“Out of all the Asian-American women working in tech, only one in 285 is an executive. That compares to a ratio of one executive per 118 professionals in the workforce as a whole—and, for white men in tech, a ratio of one in 87,” NPR reported, citing research from the Ascend Foundation. 

Pao’s Asian-American heritage, coupled with her gender, presents a double whammy for navigating the implicit and overt biases of a system created by cisgender, heterosexual white men—which continues to benefit them. With the odds stacked against her because of both social and institutional factors in the tech sector, reports of Pao’s lawsuit helped elevate a discussion about gender and racial diversity—and illustrated the struggles many of her contemporaries must still face.

“Being Chinese and being a woman, you kind of are expected to be more timid and shy,” Chenny Zhang, a tech startup co-founder, told NPR. “You’re just expected to work hard and do your job.”

Pao’s lawsuit didn’t make much ado about nothing, even if the public doesn’t know the full story as it actually happened, as New York magazine’s Ann Friedman noted. But now that she’s embroiled in yet another career crisis, chatter on Twitter, on Reddit, and various other corners of the Internet now reduce otherwise constructive criticism to a claim that Pao’s a ticking time bomb with an axe to grind.

Although celebrities such as Lorde, and many of the petition co-signers, have blasted Reddit and Pao for firing one of their favorite ambassadors of the site, in reality, none of them may be intimately aware with issues of company strategy or other vital components that could’ve resulted in Victoria Taylor’s working relationship coming to an end.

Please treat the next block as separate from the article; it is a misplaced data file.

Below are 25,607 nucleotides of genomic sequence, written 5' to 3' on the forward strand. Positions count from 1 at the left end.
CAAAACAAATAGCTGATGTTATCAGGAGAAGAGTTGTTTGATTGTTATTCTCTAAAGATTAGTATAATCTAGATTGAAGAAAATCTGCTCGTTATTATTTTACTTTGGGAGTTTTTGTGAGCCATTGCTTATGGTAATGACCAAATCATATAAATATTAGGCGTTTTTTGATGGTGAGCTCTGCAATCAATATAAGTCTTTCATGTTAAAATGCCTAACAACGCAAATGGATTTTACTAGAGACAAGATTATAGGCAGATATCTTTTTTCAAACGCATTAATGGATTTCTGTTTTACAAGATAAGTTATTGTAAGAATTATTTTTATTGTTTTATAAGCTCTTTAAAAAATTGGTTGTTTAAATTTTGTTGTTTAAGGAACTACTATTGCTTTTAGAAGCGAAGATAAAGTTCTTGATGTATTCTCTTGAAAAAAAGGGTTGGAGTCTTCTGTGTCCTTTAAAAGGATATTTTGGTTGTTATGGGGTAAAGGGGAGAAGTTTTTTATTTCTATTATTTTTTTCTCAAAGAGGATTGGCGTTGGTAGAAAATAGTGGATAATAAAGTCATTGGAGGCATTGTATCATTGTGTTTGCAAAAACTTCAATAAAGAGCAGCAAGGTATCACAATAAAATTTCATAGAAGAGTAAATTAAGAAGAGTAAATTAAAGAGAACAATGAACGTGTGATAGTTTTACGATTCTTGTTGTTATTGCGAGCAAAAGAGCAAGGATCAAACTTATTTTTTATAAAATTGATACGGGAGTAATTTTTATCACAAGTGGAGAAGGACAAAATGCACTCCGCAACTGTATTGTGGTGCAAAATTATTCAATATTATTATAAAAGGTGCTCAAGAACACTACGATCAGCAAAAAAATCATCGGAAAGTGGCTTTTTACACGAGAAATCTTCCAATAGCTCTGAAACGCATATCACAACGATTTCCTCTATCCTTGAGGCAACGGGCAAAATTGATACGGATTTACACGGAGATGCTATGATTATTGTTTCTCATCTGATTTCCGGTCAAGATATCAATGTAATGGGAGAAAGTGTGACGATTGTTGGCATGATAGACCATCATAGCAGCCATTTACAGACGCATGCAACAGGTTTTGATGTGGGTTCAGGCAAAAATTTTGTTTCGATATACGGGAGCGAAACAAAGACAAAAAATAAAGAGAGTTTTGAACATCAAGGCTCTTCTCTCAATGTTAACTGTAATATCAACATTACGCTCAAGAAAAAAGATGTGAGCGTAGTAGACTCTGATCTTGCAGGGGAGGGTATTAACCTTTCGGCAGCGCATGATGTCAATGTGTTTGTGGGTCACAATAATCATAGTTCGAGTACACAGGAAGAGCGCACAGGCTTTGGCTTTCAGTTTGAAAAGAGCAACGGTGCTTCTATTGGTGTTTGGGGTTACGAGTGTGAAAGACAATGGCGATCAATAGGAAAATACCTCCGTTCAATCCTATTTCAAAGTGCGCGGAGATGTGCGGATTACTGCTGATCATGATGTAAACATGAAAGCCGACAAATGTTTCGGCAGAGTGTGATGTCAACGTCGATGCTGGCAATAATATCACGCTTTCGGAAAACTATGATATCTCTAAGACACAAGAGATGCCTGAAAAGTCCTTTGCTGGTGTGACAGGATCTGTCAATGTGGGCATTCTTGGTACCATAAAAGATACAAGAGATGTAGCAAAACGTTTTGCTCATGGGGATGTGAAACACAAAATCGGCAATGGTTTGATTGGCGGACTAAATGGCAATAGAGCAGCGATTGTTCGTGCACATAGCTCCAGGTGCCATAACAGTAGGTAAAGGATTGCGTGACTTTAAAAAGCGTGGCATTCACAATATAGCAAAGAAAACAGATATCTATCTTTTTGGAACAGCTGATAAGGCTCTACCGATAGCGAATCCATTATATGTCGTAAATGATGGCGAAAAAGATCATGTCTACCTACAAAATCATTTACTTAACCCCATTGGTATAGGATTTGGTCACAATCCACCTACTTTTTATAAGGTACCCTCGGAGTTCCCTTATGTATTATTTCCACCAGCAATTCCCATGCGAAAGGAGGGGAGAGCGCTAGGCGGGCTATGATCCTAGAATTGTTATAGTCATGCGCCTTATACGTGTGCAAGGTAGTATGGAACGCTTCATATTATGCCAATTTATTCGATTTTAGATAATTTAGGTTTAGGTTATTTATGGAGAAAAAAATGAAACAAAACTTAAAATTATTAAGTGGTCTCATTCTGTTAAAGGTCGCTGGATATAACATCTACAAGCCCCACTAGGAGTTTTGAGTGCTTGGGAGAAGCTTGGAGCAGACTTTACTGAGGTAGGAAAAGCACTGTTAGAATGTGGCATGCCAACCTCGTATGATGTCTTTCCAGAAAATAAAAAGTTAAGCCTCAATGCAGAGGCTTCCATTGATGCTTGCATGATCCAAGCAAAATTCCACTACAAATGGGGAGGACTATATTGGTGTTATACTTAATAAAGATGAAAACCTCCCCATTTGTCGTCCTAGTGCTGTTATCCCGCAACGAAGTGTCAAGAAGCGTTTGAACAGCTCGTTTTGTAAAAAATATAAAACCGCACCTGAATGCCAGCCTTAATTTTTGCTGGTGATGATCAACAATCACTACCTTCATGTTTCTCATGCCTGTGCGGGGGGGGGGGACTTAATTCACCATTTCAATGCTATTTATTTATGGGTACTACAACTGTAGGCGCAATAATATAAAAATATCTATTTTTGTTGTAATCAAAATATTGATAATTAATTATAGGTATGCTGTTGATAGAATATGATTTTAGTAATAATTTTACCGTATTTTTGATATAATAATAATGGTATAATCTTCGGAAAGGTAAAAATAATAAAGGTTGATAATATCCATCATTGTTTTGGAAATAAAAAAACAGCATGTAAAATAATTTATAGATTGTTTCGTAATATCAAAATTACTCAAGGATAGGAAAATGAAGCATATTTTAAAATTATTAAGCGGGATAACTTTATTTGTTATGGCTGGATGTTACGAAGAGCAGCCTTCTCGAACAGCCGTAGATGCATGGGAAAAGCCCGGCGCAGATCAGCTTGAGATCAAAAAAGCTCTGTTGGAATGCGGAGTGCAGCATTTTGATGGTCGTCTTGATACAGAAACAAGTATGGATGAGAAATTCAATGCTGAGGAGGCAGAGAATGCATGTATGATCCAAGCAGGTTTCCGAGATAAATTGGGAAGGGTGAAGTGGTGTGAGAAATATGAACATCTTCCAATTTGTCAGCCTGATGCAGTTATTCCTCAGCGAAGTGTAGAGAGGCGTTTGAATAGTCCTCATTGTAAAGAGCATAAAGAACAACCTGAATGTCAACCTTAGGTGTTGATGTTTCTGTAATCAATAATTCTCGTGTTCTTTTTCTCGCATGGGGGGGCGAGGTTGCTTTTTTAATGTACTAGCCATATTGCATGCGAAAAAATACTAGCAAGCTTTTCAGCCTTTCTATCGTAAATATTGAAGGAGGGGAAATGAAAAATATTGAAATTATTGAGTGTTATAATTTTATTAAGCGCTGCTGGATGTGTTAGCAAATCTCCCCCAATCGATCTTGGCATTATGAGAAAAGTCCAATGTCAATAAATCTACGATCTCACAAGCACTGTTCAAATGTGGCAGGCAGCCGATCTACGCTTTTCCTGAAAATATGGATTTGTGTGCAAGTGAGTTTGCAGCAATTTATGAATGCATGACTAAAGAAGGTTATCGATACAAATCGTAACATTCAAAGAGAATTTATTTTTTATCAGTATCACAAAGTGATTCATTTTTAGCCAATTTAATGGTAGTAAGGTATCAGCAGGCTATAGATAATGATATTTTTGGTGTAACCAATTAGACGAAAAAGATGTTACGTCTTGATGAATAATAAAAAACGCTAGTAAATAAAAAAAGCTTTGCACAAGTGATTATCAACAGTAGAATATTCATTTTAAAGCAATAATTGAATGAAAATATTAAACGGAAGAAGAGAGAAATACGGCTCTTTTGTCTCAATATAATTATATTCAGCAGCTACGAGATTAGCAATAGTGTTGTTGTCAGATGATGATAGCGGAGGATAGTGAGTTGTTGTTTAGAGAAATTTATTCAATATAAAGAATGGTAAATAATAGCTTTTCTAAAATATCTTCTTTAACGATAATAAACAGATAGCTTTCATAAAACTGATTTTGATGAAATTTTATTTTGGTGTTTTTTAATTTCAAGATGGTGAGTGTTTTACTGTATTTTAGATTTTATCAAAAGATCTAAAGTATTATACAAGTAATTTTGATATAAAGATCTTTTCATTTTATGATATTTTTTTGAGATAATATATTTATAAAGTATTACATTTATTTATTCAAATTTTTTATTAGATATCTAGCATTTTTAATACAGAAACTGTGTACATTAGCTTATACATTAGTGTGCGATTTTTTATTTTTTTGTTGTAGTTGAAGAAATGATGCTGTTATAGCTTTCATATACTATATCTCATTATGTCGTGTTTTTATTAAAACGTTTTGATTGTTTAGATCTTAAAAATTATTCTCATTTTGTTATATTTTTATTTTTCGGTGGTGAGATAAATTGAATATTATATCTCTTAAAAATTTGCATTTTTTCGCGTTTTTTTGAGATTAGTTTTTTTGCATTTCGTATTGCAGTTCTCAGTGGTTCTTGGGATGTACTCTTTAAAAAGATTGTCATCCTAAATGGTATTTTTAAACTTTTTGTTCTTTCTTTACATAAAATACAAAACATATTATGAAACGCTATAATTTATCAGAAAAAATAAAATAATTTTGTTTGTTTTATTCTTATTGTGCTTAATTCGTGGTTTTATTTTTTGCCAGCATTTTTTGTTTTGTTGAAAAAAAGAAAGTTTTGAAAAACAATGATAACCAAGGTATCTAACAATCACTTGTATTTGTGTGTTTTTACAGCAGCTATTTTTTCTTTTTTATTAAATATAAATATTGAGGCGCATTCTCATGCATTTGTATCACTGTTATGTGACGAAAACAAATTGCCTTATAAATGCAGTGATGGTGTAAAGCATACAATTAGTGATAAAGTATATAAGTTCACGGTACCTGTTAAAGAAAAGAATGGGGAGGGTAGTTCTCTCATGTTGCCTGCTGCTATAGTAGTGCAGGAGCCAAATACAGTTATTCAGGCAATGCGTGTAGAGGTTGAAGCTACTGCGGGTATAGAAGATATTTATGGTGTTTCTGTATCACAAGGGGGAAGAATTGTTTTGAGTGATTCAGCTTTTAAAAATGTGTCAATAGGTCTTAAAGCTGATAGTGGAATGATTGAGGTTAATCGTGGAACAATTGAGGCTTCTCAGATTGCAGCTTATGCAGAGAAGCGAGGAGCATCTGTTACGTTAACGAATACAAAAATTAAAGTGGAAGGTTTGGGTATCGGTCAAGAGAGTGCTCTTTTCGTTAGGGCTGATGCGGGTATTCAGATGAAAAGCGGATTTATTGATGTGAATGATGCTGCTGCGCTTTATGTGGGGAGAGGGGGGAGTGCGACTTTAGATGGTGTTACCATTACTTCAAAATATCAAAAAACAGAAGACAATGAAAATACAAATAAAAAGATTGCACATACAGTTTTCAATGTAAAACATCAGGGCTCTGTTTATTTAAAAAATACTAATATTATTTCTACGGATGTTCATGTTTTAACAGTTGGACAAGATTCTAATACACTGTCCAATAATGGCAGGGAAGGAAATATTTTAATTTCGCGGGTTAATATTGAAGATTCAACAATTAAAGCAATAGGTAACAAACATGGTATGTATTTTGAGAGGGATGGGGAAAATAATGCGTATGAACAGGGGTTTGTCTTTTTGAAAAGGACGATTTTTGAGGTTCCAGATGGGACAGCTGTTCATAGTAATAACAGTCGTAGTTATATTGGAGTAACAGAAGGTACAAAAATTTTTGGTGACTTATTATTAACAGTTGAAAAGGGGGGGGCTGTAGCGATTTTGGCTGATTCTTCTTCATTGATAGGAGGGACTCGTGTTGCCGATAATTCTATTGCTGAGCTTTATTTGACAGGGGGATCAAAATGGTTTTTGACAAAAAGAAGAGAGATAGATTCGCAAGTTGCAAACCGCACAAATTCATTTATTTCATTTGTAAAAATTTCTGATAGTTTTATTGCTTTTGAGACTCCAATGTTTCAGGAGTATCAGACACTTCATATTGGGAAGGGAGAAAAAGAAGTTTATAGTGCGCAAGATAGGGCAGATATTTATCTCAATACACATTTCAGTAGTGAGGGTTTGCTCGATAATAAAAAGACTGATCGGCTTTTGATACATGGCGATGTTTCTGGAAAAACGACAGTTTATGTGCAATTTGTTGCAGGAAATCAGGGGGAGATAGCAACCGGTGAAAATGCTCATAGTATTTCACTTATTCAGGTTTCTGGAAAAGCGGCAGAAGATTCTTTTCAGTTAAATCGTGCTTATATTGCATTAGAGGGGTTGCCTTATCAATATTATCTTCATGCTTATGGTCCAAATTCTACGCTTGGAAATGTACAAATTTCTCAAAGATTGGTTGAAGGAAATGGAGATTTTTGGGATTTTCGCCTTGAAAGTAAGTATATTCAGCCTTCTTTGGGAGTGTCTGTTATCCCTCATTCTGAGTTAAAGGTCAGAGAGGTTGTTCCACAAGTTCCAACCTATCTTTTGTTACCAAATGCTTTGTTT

As the Verge reports, “Reddit still hasn’t given a reason for Taylor’s severance, but has been in full damage control mode since the site discovered the change last week. Some Reddit users have speculated that Taylor was fired because she opposed measures to commercialize the AMA section, but Reddit CEO Ellen Pao denied those theories.”

It will take more than an apology to win back the trust and goodwill of Reddit’s loyal following. But the rampant sexism in the criticism makes it even harder to call a spade a spade, especially when it comes to Silicon Valley’s woman problem. It means that many of the real issues here will continue to be ignored.

Writing at New York magazine’s Daily Intelligencer, Annie Lowrey posited, “Pao did not sue just because she felt that Kleiner Perkins fostered a sexist corporate culture. She sued because she felt that the culture prevented her from ascending in the firm, costing her work opportunities and hundreds of thousands of dollars. How to stop pernicious, subtle sexism, if you cannot prove it in the courts?”

Now that Pao is losing in the court of public opinion, however, it’s time to change the conversation. The response is indicative of an already hostile climate for women in Internet spaces, regardless of their public visibility or position of leadership. And it’s time to cut the crap. 

Derrick Clifton is the Deputy Opinion Editor for the Daily Dot and a New York-based journalist and speaker, primarily covering issues of identity, culture and social justice.

Photo via Christopher Michel/Flickr (CC BY 2.0)

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*First Published: Jul 7, 2015, 4:59 pm CDT